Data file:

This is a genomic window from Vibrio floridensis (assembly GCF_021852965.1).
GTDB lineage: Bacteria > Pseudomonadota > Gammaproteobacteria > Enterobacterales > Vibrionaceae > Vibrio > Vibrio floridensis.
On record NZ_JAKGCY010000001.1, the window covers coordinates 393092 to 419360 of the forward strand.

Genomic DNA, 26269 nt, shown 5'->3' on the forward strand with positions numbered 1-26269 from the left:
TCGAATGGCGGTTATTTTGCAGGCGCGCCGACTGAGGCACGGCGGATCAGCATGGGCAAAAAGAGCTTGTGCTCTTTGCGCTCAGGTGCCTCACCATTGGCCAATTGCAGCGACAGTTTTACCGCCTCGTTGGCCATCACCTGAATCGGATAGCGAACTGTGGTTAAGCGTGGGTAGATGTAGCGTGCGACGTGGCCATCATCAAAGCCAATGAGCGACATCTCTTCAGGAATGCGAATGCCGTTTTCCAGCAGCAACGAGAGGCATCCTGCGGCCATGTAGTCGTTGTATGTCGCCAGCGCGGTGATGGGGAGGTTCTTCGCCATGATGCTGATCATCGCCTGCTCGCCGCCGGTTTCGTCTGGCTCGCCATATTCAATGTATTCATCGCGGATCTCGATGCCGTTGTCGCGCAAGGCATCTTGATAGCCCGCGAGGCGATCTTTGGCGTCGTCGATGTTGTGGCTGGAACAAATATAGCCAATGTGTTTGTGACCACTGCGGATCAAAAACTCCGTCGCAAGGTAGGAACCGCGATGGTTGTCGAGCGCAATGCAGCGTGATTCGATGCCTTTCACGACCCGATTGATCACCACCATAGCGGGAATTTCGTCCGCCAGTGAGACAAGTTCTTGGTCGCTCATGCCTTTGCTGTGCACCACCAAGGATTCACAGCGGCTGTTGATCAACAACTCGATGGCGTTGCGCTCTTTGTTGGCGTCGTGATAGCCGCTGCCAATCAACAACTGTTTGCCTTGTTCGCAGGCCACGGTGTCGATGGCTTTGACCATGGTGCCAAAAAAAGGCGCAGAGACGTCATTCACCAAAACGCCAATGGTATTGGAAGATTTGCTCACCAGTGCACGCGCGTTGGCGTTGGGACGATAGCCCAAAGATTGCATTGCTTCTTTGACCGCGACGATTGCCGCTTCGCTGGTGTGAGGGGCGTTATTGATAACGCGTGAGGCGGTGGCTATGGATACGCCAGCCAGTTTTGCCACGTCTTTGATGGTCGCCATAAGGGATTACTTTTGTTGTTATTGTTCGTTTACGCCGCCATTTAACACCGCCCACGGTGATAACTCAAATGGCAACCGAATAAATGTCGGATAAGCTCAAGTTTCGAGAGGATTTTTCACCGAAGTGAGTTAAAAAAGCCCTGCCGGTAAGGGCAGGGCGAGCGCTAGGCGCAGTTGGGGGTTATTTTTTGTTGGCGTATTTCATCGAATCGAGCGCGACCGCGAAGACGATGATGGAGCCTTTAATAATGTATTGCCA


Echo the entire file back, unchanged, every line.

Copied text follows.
This is a genomic window from Vibrio floridensis (assembly GCF_021852965.1).
GTDB lineage: Bacteria > Pseudomonadota > Gammaproteobacteria > Enterobacterales > Vibrionaceae > Vibrio > Vibrio floridensis.
On record NZ_JAKGCY010000001.1, the window covers coordinates 393092 to 419360 of the forward strand.

Genomic DNA, 26269 nt, shown 5'->3' on the forward strand with positions numbered 1-26269 from the left:
TCGAATGGCGGTTATTTTGCAGGCGCGCCGACTGAGGCACGGCGGATCAGCATGGGCAAAAAGAGCTTGTGCTCTTTGCGCTCAGGTGCCTCACCATTGGCCAATTGCAGCGACAGTTTTACCGCCTCGTTGGCCATCACCTGAATCGGATAGCGAACTGTGGTTAAGCGTGGGTAGATGTAGCGTGCGACGTGGCCATCATCAAAGCCAATGAGCGACATCTCTTCAGGAATGCGAATGCCGTTTTCCAGCAGCAACGAGAGGCATCCTGCGGCCATGTAGTCGTTGTATGTCGCCAGCGCGGTGATGGGGAGGTTCTTCGCCATGATGCTGATCATCGCCTGCTCGCCGCCGGTTTCGTCTGGCTCGCCATATTCAATGTATTCATCGCGGATCTCGATGCCGTTGTCGCGCAAGGCATCTTGATAGCCCGCGAGGCGATCTTTGGCGTCGTCGATGTTGTGGCTGGAACAAATATAGCCAATGTGTTTGTGACCACTGCGGATCAAAAACTCCGTCGCAAGGTAGGAACCGCGATGGTTGTCGAGCGCAATGCAGCGTGATTCGATGCCTTTCACGACCCGATTGATCACCACCATAGCGGGAATTTCGTCCGCCAGTGAGACAAGTTCTTGGTCGCTCATGCCTTTGCTGTGCACCACCAAGGATTCACAGCGGCTGTTGATCAACAACTCGATGGCGTTGCGCTCTTTGTTGGCGTCGTGATAGCCGCTGCCAATCAACAACTGTTTGCCTTGTTCGCAGGCCACGGTGTCGATGGCTTTGACCATGGTGCCAAAAAAAGGCGCAGAGACGTCATTCACCAAAACGCCAATGGTATTGGAAGATTTGCTCACCAGTGCACGCGCGTTGGCGTTGGGACGATAGCCCAAAGATTGCATTGCTTCTTTGACCGCGACGATTGCCGCTTCGCTGGTGTGAGGGGCGTTATTGATAACGCGTGAGGCGGTGGCTATGGATACGCCAGCCAGTTTTGCCACGTCTTTGATGGTCGCCATAAGGGATTACTTTTGTTGTTATTGTTCGTTTACGCCGCCATTTAACACCGCCCACGGTGATAACTCAAATGGCAACCGAATAAATGTCGGATAAGCTCAAGTTTCGAGAGGATTTTTCACCGAAGTGAGTTAAAAAAGCCCTGCCGGTAAGGGCAGGGCGAGCGCTAGGCGCAGTTGGGGGTTATTTTTTGTTGGCGTATTTCATCGAATCGAGCGCGACCGCGAAGACGATGATGGAGCCTTTAATAATGTATTGCCA